Five years after leaving the political bullring, Gerard Jennissen hasn’t eased into a relaxed retirement. In fact, it’s been the opposite.
“I find that I’m more busy than I ever was before,” said the former Flin Flon MLA. “In the past, a job was a job was a job. Politics wasn’t really a job for me, it was more like a passion. I never saw it as a job.”
Jennissen left provincial politics in late 2011 following four consecutive terms in office. For the first time in decades, he suddenly had spare time on his hands.
“The first year I wasn’t that busy, but I got into a lot of volunteer stuff and on boards and committees,” he said. “When I got up to 13 of them, I thought, ‘This is ridiculous. I have no time for myself.’”
Jennissen has gradually winnowed his commitments down. Today he only serves on the board for the Northern Manitoba Mining Academy.
“I think I’ll keep it to one board at a time,” he said.
Jennissen, a retired teacher, spends much of his time at home in Cranberry Portage, where he has lived since 1972. Around the same time he left politics, he and wife Lisa became grandparents. Gerard and Lisa now travel to Winnipeg several times a year to see their grandkids.
“That brings a new meaning to your life,” he said. “It’s an eight-hour trip, you have to do that up and down. We do that probably a dozen times a year.”
While the travel can be gruelling, it’s easier than it used to be. Jennissen’s children moved all over the world after leaving Cranberry Portage, living in Great Britain, New York and elsewhere in Europe.
“It’s better than we used to have,” noted Lisa. “They used to live in London. That was very difficult.”
Most of Jennissen’s time today is spent reading books or online, or occasionally writing short stories and poetry.
“I’m not the most computer-literate person,” he said. “If I run into a technical problem, I phone my son in Winnipeg.”
Jennissen has recently become fascinated with YouTube and similar sites, accessing historical videos and speeches.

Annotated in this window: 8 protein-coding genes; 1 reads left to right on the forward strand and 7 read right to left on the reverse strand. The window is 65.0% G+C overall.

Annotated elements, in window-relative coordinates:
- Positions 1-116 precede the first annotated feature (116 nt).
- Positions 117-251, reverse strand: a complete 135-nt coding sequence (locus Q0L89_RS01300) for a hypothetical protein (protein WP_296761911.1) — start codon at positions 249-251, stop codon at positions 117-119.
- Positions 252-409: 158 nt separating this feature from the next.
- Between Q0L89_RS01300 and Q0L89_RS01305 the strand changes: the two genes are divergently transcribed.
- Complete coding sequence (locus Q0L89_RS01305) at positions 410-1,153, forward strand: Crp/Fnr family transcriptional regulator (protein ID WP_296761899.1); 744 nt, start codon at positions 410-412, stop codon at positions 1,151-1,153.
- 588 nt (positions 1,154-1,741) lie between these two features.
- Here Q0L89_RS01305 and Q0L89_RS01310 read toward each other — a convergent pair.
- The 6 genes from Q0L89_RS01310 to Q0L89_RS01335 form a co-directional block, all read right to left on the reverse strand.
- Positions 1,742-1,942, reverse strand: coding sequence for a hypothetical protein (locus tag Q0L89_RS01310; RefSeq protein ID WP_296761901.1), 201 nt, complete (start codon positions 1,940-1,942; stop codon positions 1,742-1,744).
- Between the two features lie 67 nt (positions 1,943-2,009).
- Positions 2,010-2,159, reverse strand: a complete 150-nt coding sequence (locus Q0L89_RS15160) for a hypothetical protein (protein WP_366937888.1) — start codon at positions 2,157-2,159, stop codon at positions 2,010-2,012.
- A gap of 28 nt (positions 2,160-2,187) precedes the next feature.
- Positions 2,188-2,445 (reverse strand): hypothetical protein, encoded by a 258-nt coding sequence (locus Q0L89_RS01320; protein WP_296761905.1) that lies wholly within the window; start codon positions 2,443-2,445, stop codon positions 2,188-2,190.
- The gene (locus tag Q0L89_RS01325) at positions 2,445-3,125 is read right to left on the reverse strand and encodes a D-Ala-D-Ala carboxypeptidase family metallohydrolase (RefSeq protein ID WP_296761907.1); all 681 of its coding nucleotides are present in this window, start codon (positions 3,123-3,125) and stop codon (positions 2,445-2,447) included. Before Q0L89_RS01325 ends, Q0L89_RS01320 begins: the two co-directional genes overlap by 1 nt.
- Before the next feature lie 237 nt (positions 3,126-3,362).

“What strikes me most often is when I go online and see this particular little film or something and think, ‘Wow, I wish they had that when I was teaching,’” he said. “So much stuff you can access, particularly historical stuff, people speaking. You can actually hear them.”
Always a voracious reader, Jennissen used to read four hours or more each day. Lately, vision issues have curtailed his reading habits and impacted his life.
“I can read 20 minutes, and that’s it,” he said. “My eyes don’t work properly. I have to go back for a laser surgery. That’s a problem. Retirement means health issues become a big fact.”
Jennissen has had eye surgery in the past to remove cataracts, but his vision still hasn’t fully cleared. He suffers from glaucoma, a disease that causes gradual loss of peripheral vision. It is one of the main reasons he did not seek reelection in 2011.
Jennissen’s health issues and age – he turns 75 in February – have given him a new perspective on life.
“We become more introspective as we get older,” he said. “You’re more reminded of your own mortality. You get to a certain age – I was 74 and on the [Northern Health Region] health board, and I know full well that the average life expectancy in our constituency is 71. I’m three years older than the mythical average male. You don’t really feel that way, but reality takes over.”
While Jennissen has left politics behind as a profession, it remains a big interest of his. He has paid close attention to the field since leaving office.
Locally speaking, Jennissen sees positives and negatives in the area.
“I think it’s a mixed bag, in the sense that I think there’s been some tremendous progress being made in infrastructure, particularly in Cranberry Portage,” he said. “You see buildings that weren’t there before. Certainly the roads, we worked hard on that, it’s nice to see.”
Jennissen brings up some pressing issues, such as the closure of Cranberry Portage’s lone grocery store and “pockets of poverty” in remote communities and reserves.
But his biggest concern is the state of northern health care.
“You look at all the health indicators and compare them to the south, we’re more negative than anywhere else on all of those indicators,” Jennissen said. “That’s worrisome. We’re working at it, but progress is very slow sometimes. I know we try very hard, but it’s still an issue in this large region.”